A graphic of a Mac desktop with symbols of user experience beside it
A graphic of a Mac desktop with symbols of user experience beside it

User-testing my Pins N’ Patches app

A couple of weeks ago, I set out to improve one of the apps I created in Juno’s Bootcamp and write an article about my experience getting it user-tested! Here it goes!

A wireframe for the homepage of the Pins N Patches app displayed as boxes symbolizing content on the page
A wireframe for the homepage of the Pins N Patches app displayed as boxes symbolizing content on the page
The initial mockup

Project summary

Inspired by the work of the Etsy Shop Ramble On Supply Co., I built an e-commerce app that allows a user to add and delete items from their cart using React. With the use of Firebase, the app will keep the user cart and keep track of the inventory of each item.

Users

This app was designed for people over the age of 16 and those that are interested in the outdoors. However, it was also important for me not to discount those that would be using the app to shop for others as it is an e-commerce application.

Tools used

React | Firebase | HTML 5 | CSS3 | Adobe Creative Cloud

Problem statement

What features are included on an e-commerce app so that a good user experience flow is maintained?

The home screen of the Pins N Patches application

What I did

I set out to get user feedback from my peers and to get a variety of people to test my app. I reached out to my Facebook group and wrote asking if anyone could spare some time to test my app and answer a quick set of questions about it; I was really touched by how many people reached out to help me. And the array of different backgrounds: I had people of a variety of age groups, some that were from the development world, some from business and marketing.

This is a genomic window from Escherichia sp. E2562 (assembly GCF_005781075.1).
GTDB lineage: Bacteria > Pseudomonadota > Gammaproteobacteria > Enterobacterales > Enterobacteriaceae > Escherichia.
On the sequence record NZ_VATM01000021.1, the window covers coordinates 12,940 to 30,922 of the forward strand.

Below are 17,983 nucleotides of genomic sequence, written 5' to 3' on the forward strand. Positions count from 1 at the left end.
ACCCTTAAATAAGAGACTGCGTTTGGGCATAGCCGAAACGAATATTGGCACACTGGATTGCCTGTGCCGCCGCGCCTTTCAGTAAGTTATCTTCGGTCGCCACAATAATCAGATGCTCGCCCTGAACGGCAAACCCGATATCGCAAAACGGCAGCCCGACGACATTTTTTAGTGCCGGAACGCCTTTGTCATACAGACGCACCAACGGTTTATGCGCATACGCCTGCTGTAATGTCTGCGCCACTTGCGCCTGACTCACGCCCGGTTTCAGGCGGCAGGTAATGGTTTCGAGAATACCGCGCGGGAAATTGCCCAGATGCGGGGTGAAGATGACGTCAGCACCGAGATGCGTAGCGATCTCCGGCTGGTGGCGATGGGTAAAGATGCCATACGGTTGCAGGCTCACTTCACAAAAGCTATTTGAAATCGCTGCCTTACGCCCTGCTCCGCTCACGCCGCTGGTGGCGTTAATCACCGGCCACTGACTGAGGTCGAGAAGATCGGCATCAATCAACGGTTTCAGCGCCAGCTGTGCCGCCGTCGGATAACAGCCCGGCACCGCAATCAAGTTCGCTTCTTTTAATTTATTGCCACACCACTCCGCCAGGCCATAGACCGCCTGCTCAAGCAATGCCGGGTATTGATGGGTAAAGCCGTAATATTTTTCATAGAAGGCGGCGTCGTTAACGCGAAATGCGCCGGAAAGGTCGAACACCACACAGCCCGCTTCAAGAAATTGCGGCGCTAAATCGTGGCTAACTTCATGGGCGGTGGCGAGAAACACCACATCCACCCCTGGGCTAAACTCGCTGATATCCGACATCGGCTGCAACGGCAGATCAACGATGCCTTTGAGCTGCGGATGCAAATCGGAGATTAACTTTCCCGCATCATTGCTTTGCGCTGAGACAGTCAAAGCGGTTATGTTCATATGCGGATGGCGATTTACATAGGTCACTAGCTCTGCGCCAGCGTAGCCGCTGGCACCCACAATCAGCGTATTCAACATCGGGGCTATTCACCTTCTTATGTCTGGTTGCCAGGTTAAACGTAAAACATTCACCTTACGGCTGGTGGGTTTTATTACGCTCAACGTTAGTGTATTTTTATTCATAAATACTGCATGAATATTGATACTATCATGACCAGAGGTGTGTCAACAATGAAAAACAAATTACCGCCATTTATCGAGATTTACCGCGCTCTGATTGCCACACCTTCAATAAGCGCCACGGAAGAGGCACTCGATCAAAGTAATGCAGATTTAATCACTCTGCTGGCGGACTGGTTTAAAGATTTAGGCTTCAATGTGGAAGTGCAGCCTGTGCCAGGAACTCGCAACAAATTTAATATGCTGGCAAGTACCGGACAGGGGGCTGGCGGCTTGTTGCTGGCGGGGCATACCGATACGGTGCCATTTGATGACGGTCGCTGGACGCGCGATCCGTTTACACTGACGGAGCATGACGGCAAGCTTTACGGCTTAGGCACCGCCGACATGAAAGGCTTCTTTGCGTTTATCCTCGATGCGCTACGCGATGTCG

I asked the users to move around the app, play around, click buttons, and just go through it as they would a regular app and then fill out a form to provide some feedback. The questions spanned from asking whether they encountered bugs and if there were any features that they didn’t think were valuable. From here, I would take a few of their suggestions to improve the app.

The feedback

For the most part, the feedback was positive! Most people said they didn’t experience any bugs and that the app worked well! As well, they said that the features were useful and that the clean design enhanced their experience. I also really loved the suggestions for what to add to the app or what to improve on. From the ideas, I decided to make it a goal to add the following:

  1. A back to top button

2. Make noticeable changes for when you select different ways to browse the items and when you add something to the cart

3. Add the opportunity to choose how many of an item you wish to add

4. Add a reviews section!

This past week I was able to make the back to top button live, and in the next couple, I hope to finish the others!

The application on mobile and iPad devices

Some problems …

In hindsight, I should’ve organized it a bit more. Many people tried testing the app all at once and were naturally confused when products would end up in the cart that they didn’t personally add. As a result, we had some people experience some issues with adding up the total and weird items appearing in the cart. As well, while some people were testing it, the Fontawesome server crashed resulting in many of the visual cues (such as the shopping cart icon, and the add to cart icon) not to appear. In the future, I would like to schedule or organize users to test it separately to eliminate these technical difficulties!

The takeaways

At the risk of sounding cliche, it was a lot of fun hearing all the different ideas of ways to improve my app. People are so creative, and it was inspiring to hear all their feedback. As someone who has an interest in getting into UI and UX, it was so cool to ask users to test the app, to see what worked and to see what would make it stronger. It really motivated me to work hard on the app and to make it better by adding different features. As well, it was very valuable to hear about user expectations when using an e-commerce app as it was something I struggled with when building it initially!

To other developers or anyone who creates any type of product for people, I highly recommend just for fun-sies getting different people to test it! It could grow into something you never could’ve dreamed it to be. And to those who tested it, THANK YOU SO MUCH FOR YOUR IDEAS AND TIME! 🙌🏼

Written by

hello friends! ✨ i am a front-end developer and graphic designer from Toronto! i am an avid camper, and retro pin collector. and sometimes i write things.

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